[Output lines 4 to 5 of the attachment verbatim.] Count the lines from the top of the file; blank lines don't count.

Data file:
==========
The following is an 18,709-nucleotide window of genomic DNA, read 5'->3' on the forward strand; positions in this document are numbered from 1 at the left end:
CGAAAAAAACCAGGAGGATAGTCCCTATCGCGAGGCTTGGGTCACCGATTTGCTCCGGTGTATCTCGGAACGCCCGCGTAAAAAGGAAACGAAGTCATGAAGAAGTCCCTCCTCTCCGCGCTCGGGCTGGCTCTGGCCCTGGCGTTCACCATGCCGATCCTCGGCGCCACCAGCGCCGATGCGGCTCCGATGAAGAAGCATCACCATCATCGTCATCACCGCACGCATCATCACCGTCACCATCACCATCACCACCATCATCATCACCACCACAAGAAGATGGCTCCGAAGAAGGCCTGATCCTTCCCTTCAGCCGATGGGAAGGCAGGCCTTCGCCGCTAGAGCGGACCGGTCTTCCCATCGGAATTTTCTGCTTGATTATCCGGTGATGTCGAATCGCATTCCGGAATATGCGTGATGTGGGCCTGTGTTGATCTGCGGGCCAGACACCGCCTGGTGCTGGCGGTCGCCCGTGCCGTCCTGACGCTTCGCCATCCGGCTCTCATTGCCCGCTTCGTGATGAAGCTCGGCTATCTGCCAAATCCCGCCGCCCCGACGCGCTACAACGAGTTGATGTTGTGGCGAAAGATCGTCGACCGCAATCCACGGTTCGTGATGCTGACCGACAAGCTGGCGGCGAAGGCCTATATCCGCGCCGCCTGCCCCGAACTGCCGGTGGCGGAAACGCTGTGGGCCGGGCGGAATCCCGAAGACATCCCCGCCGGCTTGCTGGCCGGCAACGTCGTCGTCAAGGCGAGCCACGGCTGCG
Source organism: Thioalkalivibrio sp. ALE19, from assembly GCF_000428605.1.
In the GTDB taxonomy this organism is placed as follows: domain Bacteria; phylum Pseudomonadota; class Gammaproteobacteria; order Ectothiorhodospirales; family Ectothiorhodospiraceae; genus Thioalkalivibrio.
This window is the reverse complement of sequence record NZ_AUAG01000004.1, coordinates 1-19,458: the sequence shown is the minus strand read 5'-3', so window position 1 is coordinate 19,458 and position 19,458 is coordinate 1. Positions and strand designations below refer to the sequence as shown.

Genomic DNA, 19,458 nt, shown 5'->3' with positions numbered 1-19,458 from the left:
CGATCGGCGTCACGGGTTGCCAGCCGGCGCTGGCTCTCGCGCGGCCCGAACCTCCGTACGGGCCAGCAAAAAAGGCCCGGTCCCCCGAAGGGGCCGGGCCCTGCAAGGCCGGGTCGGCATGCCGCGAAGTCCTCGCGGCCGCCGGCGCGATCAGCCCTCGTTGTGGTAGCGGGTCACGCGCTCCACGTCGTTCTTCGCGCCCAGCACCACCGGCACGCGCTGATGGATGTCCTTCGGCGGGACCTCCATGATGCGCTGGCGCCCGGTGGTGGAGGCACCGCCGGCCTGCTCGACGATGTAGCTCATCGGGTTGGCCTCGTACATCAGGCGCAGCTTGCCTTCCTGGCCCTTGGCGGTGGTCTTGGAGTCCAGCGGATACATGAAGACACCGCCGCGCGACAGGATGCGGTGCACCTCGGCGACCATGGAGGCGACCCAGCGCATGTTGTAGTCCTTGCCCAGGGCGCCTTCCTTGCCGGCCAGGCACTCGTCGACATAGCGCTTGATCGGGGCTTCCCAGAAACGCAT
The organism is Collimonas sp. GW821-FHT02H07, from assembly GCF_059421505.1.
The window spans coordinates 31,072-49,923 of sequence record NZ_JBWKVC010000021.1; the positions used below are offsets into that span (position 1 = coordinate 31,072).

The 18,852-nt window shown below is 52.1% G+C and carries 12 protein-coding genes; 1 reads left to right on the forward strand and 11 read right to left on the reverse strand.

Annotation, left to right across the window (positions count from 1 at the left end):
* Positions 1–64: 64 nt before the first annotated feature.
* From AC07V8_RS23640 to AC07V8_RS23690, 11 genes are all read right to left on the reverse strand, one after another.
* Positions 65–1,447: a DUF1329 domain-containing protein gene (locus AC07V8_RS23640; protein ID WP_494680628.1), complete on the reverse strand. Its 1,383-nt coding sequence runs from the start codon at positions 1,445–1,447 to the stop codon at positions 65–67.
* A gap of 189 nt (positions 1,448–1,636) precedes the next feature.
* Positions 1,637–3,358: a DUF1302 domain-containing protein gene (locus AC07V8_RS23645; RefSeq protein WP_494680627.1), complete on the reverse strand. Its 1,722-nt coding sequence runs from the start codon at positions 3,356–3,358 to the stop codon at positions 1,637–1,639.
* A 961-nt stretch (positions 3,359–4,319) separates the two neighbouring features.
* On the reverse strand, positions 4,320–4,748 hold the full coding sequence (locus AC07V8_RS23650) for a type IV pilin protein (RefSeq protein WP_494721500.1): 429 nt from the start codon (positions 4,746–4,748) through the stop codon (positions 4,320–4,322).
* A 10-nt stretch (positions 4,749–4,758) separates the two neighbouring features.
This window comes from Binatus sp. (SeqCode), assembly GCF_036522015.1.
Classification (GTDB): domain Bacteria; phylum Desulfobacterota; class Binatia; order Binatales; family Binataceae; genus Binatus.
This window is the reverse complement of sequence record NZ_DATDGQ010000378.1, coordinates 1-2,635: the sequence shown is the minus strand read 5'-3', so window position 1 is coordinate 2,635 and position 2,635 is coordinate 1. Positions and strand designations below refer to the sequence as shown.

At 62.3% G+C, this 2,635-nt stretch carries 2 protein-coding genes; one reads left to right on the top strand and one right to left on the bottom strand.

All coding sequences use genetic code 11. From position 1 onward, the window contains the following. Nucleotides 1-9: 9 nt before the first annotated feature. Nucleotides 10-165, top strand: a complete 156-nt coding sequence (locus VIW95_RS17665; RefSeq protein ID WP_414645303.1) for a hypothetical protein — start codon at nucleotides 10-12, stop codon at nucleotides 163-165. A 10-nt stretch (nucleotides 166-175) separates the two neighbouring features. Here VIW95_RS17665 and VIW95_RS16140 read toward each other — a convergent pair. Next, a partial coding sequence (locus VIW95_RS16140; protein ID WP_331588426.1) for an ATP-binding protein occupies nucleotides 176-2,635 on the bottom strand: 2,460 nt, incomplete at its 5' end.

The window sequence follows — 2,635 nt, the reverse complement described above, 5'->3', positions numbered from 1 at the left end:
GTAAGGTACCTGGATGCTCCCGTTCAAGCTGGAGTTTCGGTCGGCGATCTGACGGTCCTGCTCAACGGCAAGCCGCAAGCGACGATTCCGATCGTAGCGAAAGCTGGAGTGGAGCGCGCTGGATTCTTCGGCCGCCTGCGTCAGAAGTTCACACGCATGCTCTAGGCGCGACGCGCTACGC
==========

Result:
In the GTDB taxonomy this organism is placed as follows: domain Bacteria; phylum Pseudomonadota; class Gammaproteobacteria; order Ectothiorhodospirales; family Ectothiorhodospiraceae; genus Thioalkalivibrio.
This window is the reverse complement of sequence record NZ_AUAG01000004.1, coordinates 1-19,458: the sequence shown is the minus strand read 5'-3', so window position 1 is coordinate 19,458 and position 19,458 is coordinate 1. Positions and strand designations below refer to the sequence as shown.